suitably to a temperature of about 125° to 140° C.
a perforated screw cover 3|, as seen in Fig. 2.
In the embodiment shown the air is heated by a
Air drawn into housing 23 by fan 24 is forced
tubular electric resistance heater 1.
downwardly by the fan into canister 22 and
Upon leaving heater 1 the heated air stream is through
an electric heater which in the embodi 76
70 divided, as by a baille member 8, into two branch ment shown comprises an electric resistance
streams which are passed in parallel, one over a
32 of any suitable construction provided
catalytically active body 3 of catalyst capable of heater
with a centrally positioned bore 33. A diaphragm
oxidizing any carbon monoxide contained in the member 34 provided with an aperture 34a is
air, and the other over a catalytically inactive
mounted within the canister above the heater
75 compensating body I0.
9,114,401
with aperture 34a aligned with bore 33 to compel
substantially all of the air to pass through the
heater bore. In traversing the heater the air is
heated as described hereinabove.
At its lower end the heater rests upon a sheet
metal diaphragm member 35 having a’ central
aperture 33 for egress of the heated air. Imme
diately below member 35 is a sheet metal member
31 having portions 38 down-struck at opposite
10 sides which rest upon a sheet metal diaphragm
member 33 having a centrally positioned open
ing 44.
The heater is supplied with electric current
’ through leads in and Na.
In the lower part of the canister is a pair of
spaced wire screens 4| and 42 which support
bodies of catalytically active catalyst material 43
and catalytically inactive catalyst material 44.
These bodies are preferably separated from each
other to avoid thermal transfer between them,
which increases the reliability and accuracy of
the apparatus. This may be accompanied by an
insulating box-like member 45 which extends
across the canister to divide the space between
screens 4| and 42 into separate chambers which
receive the bodies 43 and 44 of catalytically active
and inactive catalyst material. This member 45
is suitably ?lled with “Bakelite” cement or the
like, 45a.
30
,
The temperature changes within the catalyti
cally active body 43 are determined by means of
the thermoelement comprising a plurality of
thermocouples 45 having their hot junctions em
bedded in body 43 and their cold junctions em
35 bedded in .the body 44.
Such an element may
suitably be constructed as indicated in Fig. 8;
a plurality of wires 41 and 48 of metal or alloy
suited for forming thermocouples are disposed on
opposite sides of a mica plate 59, their ends being
joined as shown to form a group of couples hav
ing hot junctions 50 aligned on one side, and cold
junctions 5| aligned on the other side of the mica
plate 49.
The terminals of the thermoelement are con
45 nected by leads Ma and IE1; to posts 52 and 53
mounted exteriorly of the canister for connec
tion to a relay or other electrical device as de
scribed above. This may take the form of a
relay, or more suitably a meter-relay, such as
50 that known as the Weston Model 705, shown at
page 4 of the Weston Electric Instrument Corp.
Catalogue entitled “Weston Relays", Circular
ZB-l-A5M9. For most purposes this is cali
brated so that at a concentration of 0.02 per cent
55 of carbon monoxide the movement of the meter.
pointer will close the relay circuit and ‘operate
an alarm bell in the manner indicated in Fig. 1.
In the use of the apparatus the motor is started
which causes air to be drawn through funnel 29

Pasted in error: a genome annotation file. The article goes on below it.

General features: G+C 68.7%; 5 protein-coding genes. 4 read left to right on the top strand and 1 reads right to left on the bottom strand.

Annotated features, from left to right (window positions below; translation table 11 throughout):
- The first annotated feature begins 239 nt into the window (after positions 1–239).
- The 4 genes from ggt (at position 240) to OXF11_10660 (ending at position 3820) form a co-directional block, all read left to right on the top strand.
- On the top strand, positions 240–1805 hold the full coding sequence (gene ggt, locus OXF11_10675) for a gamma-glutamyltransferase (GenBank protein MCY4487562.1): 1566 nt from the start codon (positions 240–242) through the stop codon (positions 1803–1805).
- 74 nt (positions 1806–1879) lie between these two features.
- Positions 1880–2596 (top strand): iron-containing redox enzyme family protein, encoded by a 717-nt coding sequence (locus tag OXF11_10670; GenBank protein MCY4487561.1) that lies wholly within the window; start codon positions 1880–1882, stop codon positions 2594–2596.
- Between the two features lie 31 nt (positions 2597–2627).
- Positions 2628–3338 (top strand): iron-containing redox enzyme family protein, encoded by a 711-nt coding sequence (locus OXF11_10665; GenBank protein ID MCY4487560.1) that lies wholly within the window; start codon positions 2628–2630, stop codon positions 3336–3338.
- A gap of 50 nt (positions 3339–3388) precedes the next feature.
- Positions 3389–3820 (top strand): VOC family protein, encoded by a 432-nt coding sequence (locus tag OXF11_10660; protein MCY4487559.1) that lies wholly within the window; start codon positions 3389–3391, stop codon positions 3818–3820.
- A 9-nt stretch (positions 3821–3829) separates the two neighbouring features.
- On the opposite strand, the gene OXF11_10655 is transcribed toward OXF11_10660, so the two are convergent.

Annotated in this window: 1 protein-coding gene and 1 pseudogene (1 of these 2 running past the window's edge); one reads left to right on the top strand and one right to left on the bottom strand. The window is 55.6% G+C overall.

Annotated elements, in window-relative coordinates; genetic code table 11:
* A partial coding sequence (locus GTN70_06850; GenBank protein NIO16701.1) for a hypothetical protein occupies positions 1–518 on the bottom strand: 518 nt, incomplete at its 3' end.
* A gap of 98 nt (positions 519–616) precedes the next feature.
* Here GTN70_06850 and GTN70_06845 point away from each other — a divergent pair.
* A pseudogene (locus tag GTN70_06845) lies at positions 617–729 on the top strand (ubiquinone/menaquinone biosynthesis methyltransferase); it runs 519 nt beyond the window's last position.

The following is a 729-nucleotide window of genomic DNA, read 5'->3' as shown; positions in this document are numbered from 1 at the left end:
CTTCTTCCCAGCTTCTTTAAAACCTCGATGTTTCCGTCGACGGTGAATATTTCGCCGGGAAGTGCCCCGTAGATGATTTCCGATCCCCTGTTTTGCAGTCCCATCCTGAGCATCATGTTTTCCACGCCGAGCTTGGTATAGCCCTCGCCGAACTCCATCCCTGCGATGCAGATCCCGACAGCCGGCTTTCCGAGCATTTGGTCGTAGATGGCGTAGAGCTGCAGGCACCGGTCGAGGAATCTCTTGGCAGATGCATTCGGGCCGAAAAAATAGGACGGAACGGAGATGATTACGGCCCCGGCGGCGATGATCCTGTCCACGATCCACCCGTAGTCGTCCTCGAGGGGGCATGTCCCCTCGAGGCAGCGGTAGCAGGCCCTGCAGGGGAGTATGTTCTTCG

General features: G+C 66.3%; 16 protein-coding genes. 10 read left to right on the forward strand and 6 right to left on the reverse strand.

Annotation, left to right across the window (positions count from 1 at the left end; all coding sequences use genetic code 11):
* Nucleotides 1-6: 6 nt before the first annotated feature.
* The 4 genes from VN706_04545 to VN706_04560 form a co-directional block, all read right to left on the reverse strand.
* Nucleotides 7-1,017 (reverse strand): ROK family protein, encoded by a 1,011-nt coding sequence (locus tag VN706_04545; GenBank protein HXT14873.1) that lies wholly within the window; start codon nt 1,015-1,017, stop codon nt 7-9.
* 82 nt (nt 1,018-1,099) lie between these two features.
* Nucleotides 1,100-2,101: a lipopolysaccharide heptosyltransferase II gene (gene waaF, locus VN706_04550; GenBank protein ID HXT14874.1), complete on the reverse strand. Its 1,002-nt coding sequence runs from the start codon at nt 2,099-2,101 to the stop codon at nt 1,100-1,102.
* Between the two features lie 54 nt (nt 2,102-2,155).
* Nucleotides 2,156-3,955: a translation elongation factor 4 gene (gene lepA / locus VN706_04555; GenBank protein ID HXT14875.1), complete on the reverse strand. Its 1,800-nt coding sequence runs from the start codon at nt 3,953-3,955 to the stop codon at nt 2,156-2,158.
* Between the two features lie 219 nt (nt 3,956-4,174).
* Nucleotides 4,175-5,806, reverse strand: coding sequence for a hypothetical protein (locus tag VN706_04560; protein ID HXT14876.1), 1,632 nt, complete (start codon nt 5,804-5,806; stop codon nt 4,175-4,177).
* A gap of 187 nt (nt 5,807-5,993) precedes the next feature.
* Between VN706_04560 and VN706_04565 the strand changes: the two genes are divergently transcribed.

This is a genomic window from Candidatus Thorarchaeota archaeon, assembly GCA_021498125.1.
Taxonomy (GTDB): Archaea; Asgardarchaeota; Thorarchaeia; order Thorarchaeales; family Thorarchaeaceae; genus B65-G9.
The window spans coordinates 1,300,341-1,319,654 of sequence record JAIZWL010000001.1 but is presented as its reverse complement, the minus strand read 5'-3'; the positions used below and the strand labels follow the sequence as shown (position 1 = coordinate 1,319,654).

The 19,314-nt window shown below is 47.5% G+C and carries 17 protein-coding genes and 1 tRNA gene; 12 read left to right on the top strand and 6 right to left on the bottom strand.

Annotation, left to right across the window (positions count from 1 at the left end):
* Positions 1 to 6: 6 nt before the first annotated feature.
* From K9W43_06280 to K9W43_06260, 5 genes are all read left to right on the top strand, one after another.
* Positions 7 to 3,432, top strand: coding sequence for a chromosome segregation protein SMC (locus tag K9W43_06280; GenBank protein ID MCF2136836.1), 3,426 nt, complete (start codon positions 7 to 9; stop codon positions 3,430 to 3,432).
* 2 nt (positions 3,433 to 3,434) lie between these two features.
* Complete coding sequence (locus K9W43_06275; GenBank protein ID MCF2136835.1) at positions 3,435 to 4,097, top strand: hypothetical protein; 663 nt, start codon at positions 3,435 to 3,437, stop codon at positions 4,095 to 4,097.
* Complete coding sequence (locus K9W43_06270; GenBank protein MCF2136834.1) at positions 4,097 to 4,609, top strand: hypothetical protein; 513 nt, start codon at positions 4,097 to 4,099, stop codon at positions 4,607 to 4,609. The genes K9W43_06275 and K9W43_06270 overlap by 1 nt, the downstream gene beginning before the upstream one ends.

60 into housing 23 whence it is forced through
the air is exhausted through an opening 54 in
the bottom of the canister.
I now prefer to use the carbon monoxide cata
lyst known to the trade as Hopcalite as the active
material, and to use spent, or inactive, Hopcaiite
as the inactive material, the two beds being pref
erably of substantially equal size. Since the ma
terial in the two beds is of. the same composition,
and since the beds are of the same size, their
thermal capacities are alike; this eliminates in
accuracies which might arise from using beds of
different thermal capacities.
'
’
Since the apparatus is operated electrically, its
operation is fully automatic. Extended experi
ence has shown that in the practice of the in
vention the harmful effects of water vapor upon
Hopcalite, as referred to hereinabove, are so re
pressed that the apparatus can be used continu~ ,
ously over quite extended periods of time. Since
no drier or the like ancillary means are needed,
the only attention required is an occasional re
occasional renewals entirely satisfactory protec
tion is afforded. For the purpose of renewing
the material the canister is provided on one side
with openings at the ends of beds 43 and 44
through which ‘the material may be withdrawn
and fresh material inserted, these openings being 'H'
closed suitably by handscrews 55.
It will be appreciated that the apparatus thus
provided is extremely simple and compact, and
is adapted for installation not only in industrial
establishments, but also for home and the like
domestic uses.
Various changes may be made without depart
ing from the invention. For instance, the air
may be drawn through the apparatus instead of
being forced through it as in the embodiment
shown. Likewise, instead of heating a single
stream of air which is thereafter sub-divided, two
streams of air, one directed to each bed of the
testing cell, may be heated separately. Also, the
relay, or other signal-actuating means, may be
used to energize auxiliary mechanism, such as
ventilating means, or the like, for remedying the
presence of. carbon monoxide, or too great a con
centration thereof. Obviously, various other
changes may likewise be made.
Although the invention has been described with
particular reference to the determination of car
bon monoxide in air, it will be understood that it
is equally applicable to the determination of other 55
combustible constituents in air or other gaseous
atmospheres since such materials result in an
increase in temperature of the catalytically active
material.
According to the provisions of the patent stat